Student Council 1951- 1953, Pres.
1953, Alumni Association 19541965
Pres. 1960-1964

ROBERT J. ANGELUCCI

B.S, — Accounting

GEORGE BALDWIN

B.S. — Business Administration

ALEX BARBONI, JR.

B.S. — Mechanical Engineering
Engineering Society 4, Publicity
Chairman 4, C.S.P.E. 4, Publicity
Chairman 4

DAVID BENNETT

B.S. — Business Administration
APO Fraternity

KENNETH BERGER

B.S. — Social & Public Administra-
tion
Intramurals

GERARD L. BERTHIAUME

B.S. — Accounting

S.A.M. 2,3,4, Weight Lifting Club 4

JOSEPH J. BIEUNOS

B.S. — Electrical Engineering
Student Council, Weight Lifting Club



JOSEPH J. BIELANOS




PAUL A. BODMER



ALDO BOMBASSEI



64




RICHARD BONTATIBUS ROBERT BOUCHER




WALTER BRADLEY



GEORGE E. BRIXNER,



I % * , » * * * y '.








DAVID BROWN



DOMINIC A. BUONOCORE



PAUL A. BOOMER

B.S. — Electrical Engineering
Amateur Radio Club 1-4, Baseball 1,
Ctiess Club 4, Sportsmen's Club 3,4,
I.E.E.E.

ALDO BOMBASSEI

B.S. — Industrial Engineering

RICHARD BONTATIBUS

B.S. — Industrial Engineering
Phi Zeta Psi Fraternity

ROBERT BOUCHER

B.S. — Industrial Engineering

WALTER BRADLEY

B.S. — Public Administration
T.K.B. Fraternity, Student Council 4,
Student Faculty Relations Committee
4, Magna Cum Laude.

GEORGE E. BRIXNER, III

B.S. — Business Administration




DAVID BROWN

B.S. — Social & Public Administra-
tion
Basketball 3,4

DOMINIC A. BUONOCORE

B.S. — Electrical Engineering

KENNETH H. BURT

B.S. — Electrical Engineering
Phi Zeta Psi Fraternity — Social
Chairman 1963-1964, Intramurals,
Engineering Society, C.S.P.E. Secre-
tary 4, I.E.E.E. 3,4.

THEODORE N. BUSCH

B.S. — Industrial Administration.



KENNETH H. BURT



THEODORE N. BUSCH




66



WILLIAM A. BUXTON ROBERT CALEGARI




WILMA CAPOBIANCO MARTIN CEPKAUSKAS




■Am

PAUL CHARTIER MARSHALL CHEIVRALUCE








RICHARD CHIRGWIN



RONALD CIARCIA




WILLIAM A. BUXTON

B.S. — Business Administration
Evening Student Council — Secretary
1962, Vice-Pres. and Treas, 1963.

ROBERT CALEGARI

B.S. — Electrical Engineering
Radio Club, Engineering Society.

WILMA CAPOBIANCO

B.S. — Business Administration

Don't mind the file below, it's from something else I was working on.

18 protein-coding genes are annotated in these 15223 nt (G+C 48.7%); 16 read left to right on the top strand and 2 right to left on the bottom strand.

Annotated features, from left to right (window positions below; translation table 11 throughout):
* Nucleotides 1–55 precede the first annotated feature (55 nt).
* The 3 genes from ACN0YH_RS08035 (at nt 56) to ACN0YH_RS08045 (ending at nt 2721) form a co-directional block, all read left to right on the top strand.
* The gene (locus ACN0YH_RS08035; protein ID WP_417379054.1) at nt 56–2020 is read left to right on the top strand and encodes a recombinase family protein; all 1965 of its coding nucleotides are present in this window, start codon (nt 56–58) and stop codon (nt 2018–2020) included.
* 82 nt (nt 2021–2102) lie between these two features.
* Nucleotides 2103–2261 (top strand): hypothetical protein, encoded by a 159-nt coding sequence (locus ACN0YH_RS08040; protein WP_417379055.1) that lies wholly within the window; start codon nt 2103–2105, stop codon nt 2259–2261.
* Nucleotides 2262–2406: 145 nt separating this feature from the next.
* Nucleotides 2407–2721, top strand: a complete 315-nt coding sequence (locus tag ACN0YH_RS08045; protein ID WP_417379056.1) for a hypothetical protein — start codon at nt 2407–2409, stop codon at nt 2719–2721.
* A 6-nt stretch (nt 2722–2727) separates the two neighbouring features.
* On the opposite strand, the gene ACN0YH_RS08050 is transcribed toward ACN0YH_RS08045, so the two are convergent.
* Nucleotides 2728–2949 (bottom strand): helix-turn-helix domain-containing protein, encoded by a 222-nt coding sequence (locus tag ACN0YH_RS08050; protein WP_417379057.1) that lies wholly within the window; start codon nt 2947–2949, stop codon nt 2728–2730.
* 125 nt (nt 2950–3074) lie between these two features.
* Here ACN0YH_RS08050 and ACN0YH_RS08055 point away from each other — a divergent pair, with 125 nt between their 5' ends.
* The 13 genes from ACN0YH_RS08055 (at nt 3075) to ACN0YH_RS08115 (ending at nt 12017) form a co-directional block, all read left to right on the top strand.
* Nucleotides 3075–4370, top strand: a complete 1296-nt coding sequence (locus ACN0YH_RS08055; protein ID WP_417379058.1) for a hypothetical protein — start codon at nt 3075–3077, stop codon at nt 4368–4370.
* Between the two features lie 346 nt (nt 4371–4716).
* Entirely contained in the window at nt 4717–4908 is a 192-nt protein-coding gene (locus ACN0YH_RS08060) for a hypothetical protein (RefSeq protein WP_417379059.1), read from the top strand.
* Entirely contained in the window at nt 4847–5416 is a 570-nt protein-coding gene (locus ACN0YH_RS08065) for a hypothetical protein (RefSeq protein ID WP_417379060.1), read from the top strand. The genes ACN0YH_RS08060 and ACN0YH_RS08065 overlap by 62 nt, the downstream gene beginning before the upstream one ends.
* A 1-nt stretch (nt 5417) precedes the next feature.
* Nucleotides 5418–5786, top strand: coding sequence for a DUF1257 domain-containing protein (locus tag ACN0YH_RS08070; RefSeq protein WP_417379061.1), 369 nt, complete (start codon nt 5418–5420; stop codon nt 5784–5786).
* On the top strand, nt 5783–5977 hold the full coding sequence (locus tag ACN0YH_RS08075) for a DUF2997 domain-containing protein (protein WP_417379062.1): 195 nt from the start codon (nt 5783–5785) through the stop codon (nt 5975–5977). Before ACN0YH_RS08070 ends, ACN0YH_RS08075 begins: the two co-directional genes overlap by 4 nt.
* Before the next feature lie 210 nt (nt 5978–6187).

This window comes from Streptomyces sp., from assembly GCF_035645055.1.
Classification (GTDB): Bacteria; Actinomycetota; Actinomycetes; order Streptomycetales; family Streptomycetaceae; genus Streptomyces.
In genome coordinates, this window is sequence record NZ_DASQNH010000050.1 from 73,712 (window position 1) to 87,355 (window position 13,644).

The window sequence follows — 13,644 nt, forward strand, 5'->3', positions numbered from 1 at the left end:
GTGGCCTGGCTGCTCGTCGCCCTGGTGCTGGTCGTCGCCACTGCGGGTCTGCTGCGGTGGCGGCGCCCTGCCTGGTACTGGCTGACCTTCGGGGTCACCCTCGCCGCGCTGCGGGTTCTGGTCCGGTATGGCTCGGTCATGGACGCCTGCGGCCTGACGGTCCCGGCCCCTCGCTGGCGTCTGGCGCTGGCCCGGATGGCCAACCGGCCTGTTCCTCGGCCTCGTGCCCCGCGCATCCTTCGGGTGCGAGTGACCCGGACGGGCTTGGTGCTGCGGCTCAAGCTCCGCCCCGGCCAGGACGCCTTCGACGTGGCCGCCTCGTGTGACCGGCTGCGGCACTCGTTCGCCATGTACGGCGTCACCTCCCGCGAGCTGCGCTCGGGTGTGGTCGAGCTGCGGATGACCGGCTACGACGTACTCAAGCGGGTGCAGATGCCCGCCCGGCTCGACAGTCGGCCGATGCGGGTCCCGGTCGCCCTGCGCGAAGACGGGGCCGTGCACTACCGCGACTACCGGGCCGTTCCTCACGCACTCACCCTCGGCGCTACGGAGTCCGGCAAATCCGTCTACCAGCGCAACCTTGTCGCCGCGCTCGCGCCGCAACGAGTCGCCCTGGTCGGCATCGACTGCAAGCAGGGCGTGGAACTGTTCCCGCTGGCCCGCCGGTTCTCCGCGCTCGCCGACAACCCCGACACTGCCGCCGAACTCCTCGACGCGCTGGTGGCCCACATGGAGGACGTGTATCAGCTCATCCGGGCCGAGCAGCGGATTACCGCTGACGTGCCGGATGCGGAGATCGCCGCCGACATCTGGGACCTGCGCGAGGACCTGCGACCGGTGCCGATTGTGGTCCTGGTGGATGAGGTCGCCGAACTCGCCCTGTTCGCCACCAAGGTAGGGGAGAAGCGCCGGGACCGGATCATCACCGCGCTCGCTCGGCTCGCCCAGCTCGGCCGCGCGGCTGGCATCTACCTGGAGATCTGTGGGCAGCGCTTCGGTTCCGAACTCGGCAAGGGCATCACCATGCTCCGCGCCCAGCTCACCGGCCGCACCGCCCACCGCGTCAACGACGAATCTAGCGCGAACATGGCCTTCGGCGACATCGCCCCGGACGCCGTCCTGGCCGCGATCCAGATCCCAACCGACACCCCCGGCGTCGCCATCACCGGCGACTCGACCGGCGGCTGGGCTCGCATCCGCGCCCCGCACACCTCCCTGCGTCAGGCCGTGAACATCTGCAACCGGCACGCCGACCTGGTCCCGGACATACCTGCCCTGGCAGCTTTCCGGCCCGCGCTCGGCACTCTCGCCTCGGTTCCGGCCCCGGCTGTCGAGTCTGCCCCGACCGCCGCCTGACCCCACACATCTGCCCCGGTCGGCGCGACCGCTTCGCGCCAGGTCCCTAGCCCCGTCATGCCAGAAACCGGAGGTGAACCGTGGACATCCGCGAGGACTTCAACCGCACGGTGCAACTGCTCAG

Drama Club 1, Cheerleading 1, Vari-
ety Show 1, Parents Tea 1-3.

MARTIN CEPKAUSKAS

B.S. — Mechanical Engineering
C.S.P.E. Pres., Engineering Society,
Weight Lifting Club, Phi Zeta Psi Fra-
ternity, I.E.E.E., A.S.M.E.

PAUL CHARTIER

B.S. — Electrical Engineering.

MARSHALL CHEIVRALUCE

B.S. — Business Administration.

RICHARD CHIRGWIN

B.S. — Industrial Administration
S.A.M.

RONALD CIARCIA

B.S. — Mechanical Engineering
Treas. Weight Lifting Club 2-4, Engi-
neering Society, C.S.P.E., Intramu-
rals.

PETER F. CONNELLY

News 1-3, Student Council Pres. 4,
Phi Delta Epsilon 4.

JOHN T. COX

B.S. — Electrical Engineering
I.E.E.E., Engineering Society, Radio
Club 4.



JOHN T. COX



». J. ■* ■*; 'S- i. *. *'. «.




PAUL DeBERNARDO HAROLD DiADAMO, JR.



68




JOHN F. DiBENEDICTIS, JR. JAMES DORNEY




NEIL DORSO



THOMAS DUDA



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FRANK ELIA



FRANK A. S. ELLIOTT



PAUL DeBERNARDO

B.S. — Accounting

HAROLD DiADAMO, JR.

B.S. — Social and Public Administra-
tion.

JOHN F. DiBENEDICTIS, JR.

B.S. — Business Administration
Intramurals 1-4, Apollo Fraternity.

JAMES DORNEY

B.S. — Business Administration
S.A.M.

NEIL DORSO

B.S. — Business Administration
S.A.M.



5






, ,;^;€5j-s


ANTHONY ESPOSITO





THOMAS DUDA

B.S. — Electrical Engineering.

FRANK ELIA

B.S. — Electrical Engineering.

FRANK A. S. ELLIOTT

B.S. — Electrical Engineering
Engineering Society, Magna Cum
Laude.

ANTHONY ESPOSITO

B.S. — Industrial Engineering.

MICHAEL G. FARINO

B.S. — Business Administration
Business Manager 1963 Yearbook,
Phi Delta Epsilon.




MICHAEL G. FARINO



•• J; v_ i^ .*_ 4- ki J J. ^ i




FRANK FASANELLA GERALD E. FELDMAN



70




ROBERT FITZGERALD DAVID M. GARVEY




JOHN J. GEBAUER CHARLES HARDING GESNER



' J .1 .' .* ,* !^ it "f !!"* '•*■ :'■» '^■
;^ J 'f -T 'I' !♦ 1^ '* i^^ . ■ '■ ' ■





JOHN GIACCI



GEORGE E. GILPATRICK, JR.



CHARLES GITLITZ


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FRANK FASANELU

B.S. — Business Administration.

GERALD E. FELDMAN

B.S. — Business Administration,

ROBERT FITZGERALD

B.S. — Business Administration
Basketball Manager 1-4. Baseball
Manager 2-3, Soccer Manager 1-3,
Varsity Club 3,4.

DAVID M. GARVEY

B.S. — Electrical Engineering, Phi
Zeta Psi Fraternity, Bridge Club.

JOHN J. GEBAUER

B.S. — Industrial Administration
Varsity Soccer 1,2, Intramurals 1-4.


1

Online LibraryUnited States. Bureau of the CensusChariot 1965 (Volume [2]) → online text (page 1 of 2)